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The Mountain

At 22,841ft [6962m], Cerro Aconcagua lies on the Argentina-Chile border and is the highest mountain in Western Hemisphere, the highest mountain outside of Asia, and one of the Seven Summits.

Over 4,000 mountaineers visit Aconcagua annually. Climbing season is from November 15 - March 15 with most climbers arriving in December and January. Most foreign visitors to Aconcagua arrive via Santiago, Chile or Buenos Aires.






With 850,000 inhabitants,
Mendoza is Argentina's fourth largest city. Mendoza is the largest wine-producing area in all of Latin America and is especially known for its malbec.

All climbers must register with the Parque Provincial in Mendoza [746m or 2,448ft] to obtain a climbing permit.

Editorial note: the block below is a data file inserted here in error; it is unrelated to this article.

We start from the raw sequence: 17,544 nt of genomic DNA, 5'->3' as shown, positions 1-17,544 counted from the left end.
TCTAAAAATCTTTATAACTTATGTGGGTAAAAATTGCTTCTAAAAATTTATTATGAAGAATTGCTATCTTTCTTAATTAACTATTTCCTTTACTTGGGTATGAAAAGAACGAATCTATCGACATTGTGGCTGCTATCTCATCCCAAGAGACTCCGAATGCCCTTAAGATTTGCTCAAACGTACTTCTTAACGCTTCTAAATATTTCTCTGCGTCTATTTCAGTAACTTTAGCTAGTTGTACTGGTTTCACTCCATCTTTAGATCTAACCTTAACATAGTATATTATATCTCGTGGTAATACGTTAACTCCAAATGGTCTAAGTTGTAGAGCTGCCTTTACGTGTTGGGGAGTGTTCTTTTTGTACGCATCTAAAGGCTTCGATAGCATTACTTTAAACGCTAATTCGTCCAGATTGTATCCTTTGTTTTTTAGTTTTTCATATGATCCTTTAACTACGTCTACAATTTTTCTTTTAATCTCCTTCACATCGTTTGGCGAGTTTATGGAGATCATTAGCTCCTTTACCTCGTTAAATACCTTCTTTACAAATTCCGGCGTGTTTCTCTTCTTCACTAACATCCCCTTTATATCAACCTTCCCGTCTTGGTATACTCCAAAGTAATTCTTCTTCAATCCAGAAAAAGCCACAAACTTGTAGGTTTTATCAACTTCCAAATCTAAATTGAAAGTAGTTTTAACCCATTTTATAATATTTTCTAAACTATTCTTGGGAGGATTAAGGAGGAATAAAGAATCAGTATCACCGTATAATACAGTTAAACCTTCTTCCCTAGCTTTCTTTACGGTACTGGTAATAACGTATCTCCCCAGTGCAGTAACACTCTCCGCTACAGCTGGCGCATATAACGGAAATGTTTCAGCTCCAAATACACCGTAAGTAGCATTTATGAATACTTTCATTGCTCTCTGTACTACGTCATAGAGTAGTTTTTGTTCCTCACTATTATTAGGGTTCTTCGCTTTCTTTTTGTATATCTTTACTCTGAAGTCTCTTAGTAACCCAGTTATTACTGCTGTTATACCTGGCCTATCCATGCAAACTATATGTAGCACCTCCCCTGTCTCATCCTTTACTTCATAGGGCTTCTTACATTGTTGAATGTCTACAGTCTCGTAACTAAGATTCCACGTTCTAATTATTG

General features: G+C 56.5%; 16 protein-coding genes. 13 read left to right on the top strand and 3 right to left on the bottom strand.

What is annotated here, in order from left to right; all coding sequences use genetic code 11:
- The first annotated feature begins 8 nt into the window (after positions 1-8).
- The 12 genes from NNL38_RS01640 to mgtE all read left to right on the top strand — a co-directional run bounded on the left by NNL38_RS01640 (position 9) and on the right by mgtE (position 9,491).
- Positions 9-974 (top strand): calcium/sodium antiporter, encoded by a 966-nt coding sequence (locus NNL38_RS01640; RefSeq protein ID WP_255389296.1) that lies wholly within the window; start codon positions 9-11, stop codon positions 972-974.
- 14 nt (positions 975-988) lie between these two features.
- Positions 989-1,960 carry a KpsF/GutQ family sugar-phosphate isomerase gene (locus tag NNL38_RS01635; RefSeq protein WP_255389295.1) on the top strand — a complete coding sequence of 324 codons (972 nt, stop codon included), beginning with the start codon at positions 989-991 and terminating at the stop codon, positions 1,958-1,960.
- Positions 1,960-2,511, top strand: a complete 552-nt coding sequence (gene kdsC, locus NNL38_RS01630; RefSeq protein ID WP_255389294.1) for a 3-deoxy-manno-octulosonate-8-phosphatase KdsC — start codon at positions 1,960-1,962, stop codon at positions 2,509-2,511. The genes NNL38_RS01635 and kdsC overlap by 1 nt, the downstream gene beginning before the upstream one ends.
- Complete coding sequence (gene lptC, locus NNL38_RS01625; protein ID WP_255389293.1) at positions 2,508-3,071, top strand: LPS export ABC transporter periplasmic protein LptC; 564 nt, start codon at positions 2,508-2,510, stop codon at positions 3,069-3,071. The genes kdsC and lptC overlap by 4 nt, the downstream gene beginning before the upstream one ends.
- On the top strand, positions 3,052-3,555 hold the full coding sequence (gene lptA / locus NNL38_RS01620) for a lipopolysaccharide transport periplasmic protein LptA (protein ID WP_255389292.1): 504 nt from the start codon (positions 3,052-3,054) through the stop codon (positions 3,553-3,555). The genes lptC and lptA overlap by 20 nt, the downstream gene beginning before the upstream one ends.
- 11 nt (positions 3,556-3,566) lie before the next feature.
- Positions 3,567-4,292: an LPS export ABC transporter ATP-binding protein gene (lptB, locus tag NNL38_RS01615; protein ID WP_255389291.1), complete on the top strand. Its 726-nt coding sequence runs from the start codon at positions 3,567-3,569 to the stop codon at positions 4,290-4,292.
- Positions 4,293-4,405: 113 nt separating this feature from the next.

Aconcagua is a 3-4 hour drive from Mendoza.
Visitors often acclimate at Puente de Inca or Los Penitentes for a night prior to beginning their trek. Climbers enter the park at Horcones [2955m or 9,695ft].








It is a few hour walk to Confluencia [3415m or 11,204ft]. Many climbers spend 2 nights at Confluencia acclimatizing, often hiking to Plaza Francia [4200m or 13,780ft] for a day to get close views of the Horcones glacier and the South Face.








The long day hike to Plaza de Mulas base camp [4365m or 14,321ft] is unprotected from the sun and wind. The second-largest base camp in the world (to Everest), at Plaza de Mulas climbers check in with park rangers and medical personnel. After a few days of acclimatizing, they proceed to the high camps of Canada [4950m or 16,241ft], Nido de Condores [5350m or 17,552ft], and Berlin or Cólera [5800m or
19,029ft] en route to the summit [6962m or 22,841ft].

There are ranger stations at Horcones, Confluencia, Plaza de Mulas, and Nido de Condores. There are medical personnel at Confluencia and Plaza de Mulas.